At 23, I consider myself successful. I’m in an industry that I really enjoy, the projects pay well, I get to exercise both logic and creativity, I have enough time to pursue personal passions, go to gigs, bond with my family and go on dates with my boyfriend. Ninety percent of the time, I get to eat well and sleep well. I look around me, see plenty of great opportunities for others, but I often wonder why these opportunities seem to pass them. In fact, most of my contemporaries admit that they are not happy with their jobs, think they deserve better, believe they’re stuck and hate themselves for it. They say that it’s too late to resign, they needed a job to pay off credit card, they needed to prove something first, et cetera. At the end of the day, as the conversation progresses, all I hear are complaints and sighs on how “lucky” I am to get here.
Honey, it’s not luck. It’s a combo of so many things that I have learned to pay attention to, having experienced several jobs in different kinds of industries. I have scaled down these things into 4 major factors that often become hurdles to the common twentysomething’s success. Here they are:
Your Work Quality
It doesn’t matter if you’re an accountant, a writer, a graphic designer or a nurse. You will always be evaluated by your output. If you submit half-finished projects, obviously hurried ones, those that did not undergo a second look, or simply put in very bad work, don’t expect a promotion or more projects. If you’re a professional newbie, ask your boss about the quality of your work. Get critique. Research. Go to workshops. Be better, improve your work quality. Eventually, word-of-mouth will gain you a huge favor and your work will speak for you louder than before.
Your Work Ethic
Aside from your work quality, your work ethic or your professionalism plays a very huge role in your success. I know several colleagues who write outstanding content but never make it on time. What’s worse, they don’t apologize for it, make up stories or get mad at you. Unbelievable, isn’t it? When I was still working in an office, I also had officemates who were always late for work, show up with an obvious hangover or sleep on their desks. Being young is fun, but stop complaining about your less-than-stellar life (and salary) if you are not behaving well.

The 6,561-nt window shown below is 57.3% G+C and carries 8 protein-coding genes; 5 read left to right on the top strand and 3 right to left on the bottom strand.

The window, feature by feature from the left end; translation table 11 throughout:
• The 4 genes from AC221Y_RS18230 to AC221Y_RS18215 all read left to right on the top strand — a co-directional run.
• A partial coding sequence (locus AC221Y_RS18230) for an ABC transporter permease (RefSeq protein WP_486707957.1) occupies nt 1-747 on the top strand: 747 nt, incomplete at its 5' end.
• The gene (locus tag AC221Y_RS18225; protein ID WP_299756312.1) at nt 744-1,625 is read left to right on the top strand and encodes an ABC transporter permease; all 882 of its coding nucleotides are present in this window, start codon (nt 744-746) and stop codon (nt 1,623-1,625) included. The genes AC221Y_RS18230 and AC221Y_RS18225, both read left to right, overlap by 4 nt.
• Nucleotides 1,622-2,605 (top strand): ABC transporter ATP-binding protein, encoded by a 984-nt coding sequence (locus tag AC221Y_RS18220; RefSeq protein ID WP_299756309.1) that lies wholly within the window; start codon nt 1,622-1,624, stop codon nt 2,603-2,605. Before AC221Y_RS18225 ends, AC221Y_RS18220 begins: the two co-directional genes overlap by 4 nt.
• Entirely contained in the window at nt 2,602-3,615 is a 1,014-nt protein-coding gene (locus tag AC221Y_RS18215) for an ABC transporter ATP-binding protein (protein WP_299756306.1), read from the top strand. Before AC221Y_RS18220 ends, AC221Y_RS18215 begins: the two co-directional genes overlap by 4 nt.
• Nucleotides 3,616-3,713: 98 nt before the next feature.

Your Financial Attitude
Another hurdle that many yuppies face is their financial attitude. At this age, we were bombarded with so many financial firsts. Even the basic salary (P301) still looks better than the allowance most of us got in college. Then we might be approaching our first 5-digit salary, the first gadgets we spent for, the first out-of-town trips we booked ourselves, first government obligations (SSS, Philhealth), our first ATMs, our first credit cards, etc. Pretty heavy huh? Many yuppies get lost somewhere in the money mania that they fail to save, to invest, and worse, end up with debts. To get over this hurdle, avoid debts as much as possible, buy only what you can afford, save at least 20% of what you earn and when you spot something that’s worth investing at, do so. Remember: an investment is something that increases value over time. A laptop is not an investment. Even if it helps you with your work. If it does, it’s called “equipment” in the accounting books, not investment. My first real investment was a memorial lot that I paid a measly amount of P1,500 monthly, in 2 years. I just finished paying it off. I paid a total of P36,000 in 2 years. Today, the value of that lot is P55,000. You can also invest in other real estate pieces, jewelry, stocks or mutual funds. Do not be intimidated. Ask around, you might be surprised how easy investing is and how little you need to shell out every month that it feels like nothing.
Lastly, you might be blind to this one but your reputation plays a huge role in your success. Now, a lot of us have made very bad choices in the past. Dearest, remember, you can turn this around or patch it up with something good that’s also worth talking about. There are a lot of yuppies who play the YOLO card (You Only Live Once) and use their age or naivete to make bad calls, and yes, submit bad quality work, have bad work ethic or be buried in debts. It doesn’t work that way. Also, be prepared to be judged according to how your personal life runs. That’s just the way people are. Your best move is to just maintain a good reputation and make better choices. Your youth is never excused and people will always remember.
I did not learn these things the easy or fast way. Instead, I took time to step back and evaluate what really matters. Today, I pay attention to these things and so far, I’m happy with what’s happening in my life. I want you to take the shortcut that’s why I wrote this article. Hope that helped.